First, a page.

Select Page

Former President Donald Trump’s Truth Social, a shameless Twitter clone, is set to become a publicly traded company as soon as next week.

Shareholders of Digital World Acquisition Corp. voted to merge with Trump Media and Technology Group, the company behind Truth Social. The vote is a culmination of a years-long saga attempting to merge Trump Media with a publicly traded company in what’s known as a SPAC deal. The company will trade under the ticker DJT once it goes public.

On Rumble, more than 2,000 people watched a man dressed in a Jack Sparrow costume narrate the shareholder meeting in a livestream. After the vote passed, the chat erupted. “THANK YOU JESUS!!!!!” read one comment from an account called CanAmPatriot17.

The vote could grant Trump a substantial windfall of almost $3.5 billion dollars in shares of the company, of which Trump owns about 60 percent. Digital World Acquisition Corp.’s stock price jumped about four percent following news of the vote.

This possible fortune couldn’t come at a better time for the former president. Trump is struggling to put up cash to cover a $454 million judgment against him in the State of New York as part of a civil fraud case. Trump also owes $83 million to E. Jean Carroll, as a result of a January judgment in a defamation lawsuit regarding a previous jury’s findings that Trump sexually abused Carroll in a Bergdorf Goodman dressing room in the 1990s. Trump’s posts on Truth Social were used as evidence in the January case.

As part of Trump’s agreement with the company, he must wait around 6 months before selling any shares. (Trump claimed on Truth Social this morning that he now has nearly $500 million in cash.)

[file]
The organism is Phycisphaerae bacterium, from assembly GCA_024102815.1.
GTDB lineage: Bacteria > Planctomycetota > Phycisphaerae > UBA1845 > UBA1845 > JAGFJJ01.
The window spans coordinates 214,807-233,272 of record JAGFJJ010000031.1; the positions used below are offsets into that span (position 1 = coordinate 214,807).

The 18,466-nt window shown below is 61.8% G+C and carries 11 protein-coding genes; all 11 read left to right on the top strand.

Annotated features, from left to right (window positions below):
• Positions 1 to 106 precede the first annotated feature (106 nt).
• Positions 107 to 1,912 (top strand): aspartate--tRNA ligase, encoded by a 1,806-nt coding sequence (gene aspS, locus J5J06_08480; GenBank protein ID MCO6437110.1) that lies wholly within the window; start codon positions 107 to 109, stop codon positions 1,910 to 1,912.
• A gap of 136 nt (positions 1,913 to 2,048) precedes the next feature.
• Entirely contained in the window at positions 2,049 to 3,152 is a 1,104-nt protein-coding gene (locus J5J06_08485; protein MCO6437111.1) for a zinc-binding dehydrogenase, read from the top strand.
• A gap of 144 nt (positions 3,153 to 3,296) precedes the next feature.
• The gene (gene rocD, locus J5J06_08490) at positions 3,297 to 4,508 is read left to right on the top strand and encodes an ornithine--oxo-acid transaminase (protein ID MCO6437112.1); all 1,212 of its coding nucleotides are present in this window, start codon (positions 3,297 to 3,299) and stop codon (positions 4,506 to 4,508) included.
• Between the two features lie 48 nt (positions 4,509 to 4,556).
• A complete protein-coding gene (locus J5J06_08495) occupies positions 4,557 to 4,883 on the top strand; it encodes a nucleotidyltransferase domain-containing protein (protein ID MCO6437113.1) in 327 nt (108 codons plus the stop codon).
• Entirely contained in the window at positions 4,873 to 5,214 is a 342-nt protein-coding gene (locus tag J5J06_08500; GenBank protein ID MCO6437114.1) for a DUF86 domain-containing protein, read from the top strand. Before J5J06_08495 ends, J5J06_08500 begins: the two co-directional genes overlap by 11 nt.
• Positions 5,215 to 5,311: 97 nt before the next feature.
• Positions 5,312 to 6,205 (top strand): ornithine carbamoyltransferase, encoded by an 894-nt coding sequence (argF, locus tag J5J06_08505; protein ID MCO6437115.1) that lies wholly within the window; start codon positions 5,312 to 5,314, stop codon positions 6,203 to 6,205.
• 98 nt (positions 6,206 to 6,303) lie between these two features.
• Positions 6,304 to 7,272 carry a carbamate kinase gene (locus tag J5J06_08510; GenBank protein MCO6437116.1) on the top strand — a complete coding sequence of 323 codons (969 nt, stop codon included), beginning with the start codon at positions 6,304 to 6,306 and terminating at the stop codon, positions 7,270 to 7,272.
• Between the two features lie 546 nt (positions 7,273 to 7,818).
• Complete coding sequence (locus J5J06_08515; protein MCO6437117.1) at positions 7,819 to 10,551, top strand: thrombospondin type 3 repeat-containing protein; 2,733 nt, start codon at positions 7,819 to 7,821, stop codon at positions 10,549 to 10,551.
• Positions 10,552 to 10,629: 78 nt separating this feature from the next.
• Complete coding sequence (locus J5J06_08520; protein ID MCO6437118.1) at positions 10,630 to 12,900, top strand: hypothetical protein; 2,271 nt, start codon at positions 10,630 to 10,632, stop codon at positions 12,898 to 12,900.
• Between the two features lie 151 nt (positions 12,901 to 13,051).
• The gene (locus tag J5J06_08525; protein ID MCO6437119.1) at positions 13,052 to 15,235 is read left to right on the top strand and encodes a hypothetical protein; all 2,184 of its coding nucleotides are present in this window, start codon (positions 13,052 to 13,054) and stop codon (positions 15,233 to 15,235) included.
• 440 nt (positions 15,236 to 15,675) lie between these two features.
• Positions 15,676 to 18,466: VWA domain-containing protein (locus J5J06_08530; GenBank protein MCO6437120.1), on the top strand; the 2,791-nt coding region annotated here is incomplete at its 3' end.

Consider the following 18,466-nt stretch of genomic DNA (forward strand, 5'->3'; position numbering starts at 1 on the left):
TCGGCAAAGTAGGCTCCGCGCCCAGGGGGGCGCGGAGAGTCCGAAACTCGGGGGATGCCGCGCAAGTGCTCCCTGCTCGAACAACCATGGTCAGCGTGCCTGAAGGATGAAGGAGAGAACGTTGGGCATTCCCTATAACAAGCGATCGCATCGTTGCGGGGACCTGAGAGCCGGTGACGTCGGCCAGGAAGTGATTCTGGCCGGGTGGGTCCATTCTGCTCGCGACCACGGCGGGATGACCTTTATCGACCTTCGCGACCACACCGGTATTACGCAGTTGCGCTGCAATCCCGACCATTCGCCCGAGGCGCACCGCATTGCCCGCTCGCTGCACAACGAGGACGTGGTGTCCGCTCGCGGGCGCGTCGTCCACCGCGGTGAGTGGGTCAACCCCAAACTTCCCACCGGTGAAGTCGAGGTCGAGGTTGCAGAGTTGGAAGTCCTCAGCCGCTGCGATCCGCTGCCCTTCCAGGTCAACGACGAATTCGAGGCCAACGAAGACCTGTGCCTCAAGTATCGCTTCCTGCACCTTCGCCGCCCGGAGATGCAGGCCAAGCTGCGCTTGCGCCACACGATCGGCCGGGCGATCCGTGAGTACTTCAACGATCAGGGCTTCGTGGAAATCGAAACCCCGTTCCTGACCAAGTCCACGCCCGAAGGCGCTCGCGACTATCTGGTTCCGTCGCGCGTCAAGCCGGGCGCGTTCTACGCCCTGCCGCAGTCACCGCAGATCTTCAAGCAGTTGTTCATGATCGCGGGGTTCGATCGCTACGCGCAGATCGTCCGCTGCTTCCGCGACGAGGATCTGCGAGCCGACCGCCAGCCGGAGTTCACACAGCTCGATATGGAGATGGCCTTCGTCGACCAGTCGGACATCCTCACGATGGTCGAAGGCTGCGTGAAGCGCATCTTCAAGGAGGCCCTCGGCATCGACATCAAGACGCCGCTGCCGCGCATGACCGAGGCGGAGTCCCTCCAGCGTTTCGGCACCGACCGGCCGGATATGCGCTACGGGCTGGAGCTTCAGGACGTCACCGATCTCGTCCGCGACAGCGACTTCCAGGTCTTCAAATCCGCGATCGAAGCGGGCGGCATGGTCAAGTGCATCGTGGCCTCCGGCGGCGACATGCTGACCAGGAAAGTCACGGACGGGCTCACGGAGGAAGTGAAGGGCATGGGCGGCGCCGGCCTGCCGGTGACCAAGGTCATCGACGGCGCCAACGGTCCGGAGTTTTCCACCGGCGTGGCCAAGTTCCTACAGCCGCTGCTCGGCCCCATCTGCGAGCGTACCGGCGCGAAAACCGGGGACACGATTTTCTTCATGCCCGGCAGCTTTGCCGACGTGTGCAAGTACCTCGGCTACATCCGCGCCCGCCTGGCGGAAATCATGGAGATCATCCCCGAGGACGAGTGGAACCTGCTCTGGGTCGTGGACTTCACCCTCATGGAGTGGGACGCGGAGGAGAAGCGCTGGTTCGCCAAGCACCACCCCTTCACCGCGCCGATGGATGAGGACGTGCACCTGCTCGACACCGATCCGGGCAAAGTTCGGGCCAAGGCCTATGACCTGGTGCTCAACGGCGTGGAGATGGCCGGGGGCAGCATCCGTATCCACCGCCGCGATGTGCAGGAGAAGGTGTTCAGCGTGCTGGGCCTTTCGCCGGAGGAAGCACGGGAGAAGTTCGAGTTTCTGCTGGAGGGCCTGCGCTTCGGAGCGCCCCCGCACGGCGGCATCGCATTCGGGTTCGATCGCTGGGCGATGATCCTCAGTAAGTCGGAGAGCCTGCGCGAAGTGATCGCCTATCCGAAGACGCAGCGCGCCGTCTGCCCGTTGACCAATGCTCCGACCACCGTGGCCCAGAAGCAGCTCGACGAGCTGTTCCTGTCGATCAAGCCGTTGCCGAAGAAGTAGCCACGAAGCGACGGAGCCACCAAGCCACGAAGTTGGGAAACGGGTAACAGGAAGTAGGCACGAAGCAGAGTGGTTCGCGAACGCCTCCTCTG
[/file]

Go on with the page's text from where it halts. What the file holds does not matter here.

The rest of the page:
Truth Social looks nearly identical to Twitter, with some key distinctions. Instead of “tweeting,” users post a “truth.” A “retweet” is called a “retruth.” Unlike many right-wing Twitter clones, the site functions well, has remained mostly online, and actually appears to have a somewhat active user base. But since launching in February 2022, after Trump was kicked off of mainstream platforms for inciting violence during the January 6 riot at the Capitol, the company has been mired in controversy.

The site is exactly what one might expect from a Trump-inspired social network. Groups dedicated to QAnon, election deniers, and other conspiracies are easy to find.

And in October 2022, Will Wilkerson, one of Trump Media’s senior employees filed a whistleblower complaint with the Securities and Exchange Commission, claiming that the company had made “fraudulent representations” in violation of federal securities laws. Wilkerson was fired shortly after filing the complaint. The SEC eventually approved the merger proposal in February.

Trump Media’s co-founders, Andy Litinsky and Wes Moss, sued Trump Media in February, saying the company devised a scheme to dilute their shares. The two men, who are both former Apprentice contestants and shareholders in the company, said that the company needed to abide by a 2021 agreement that granted them the ability to appoint directors to the company’s board and other financial incentives.

The company has become a meme stock, where its performance seems tied more to Trump’s political prospects than the actual financial performance of the company. The price of the stock could change dramatically before Trump has a chance to cash out.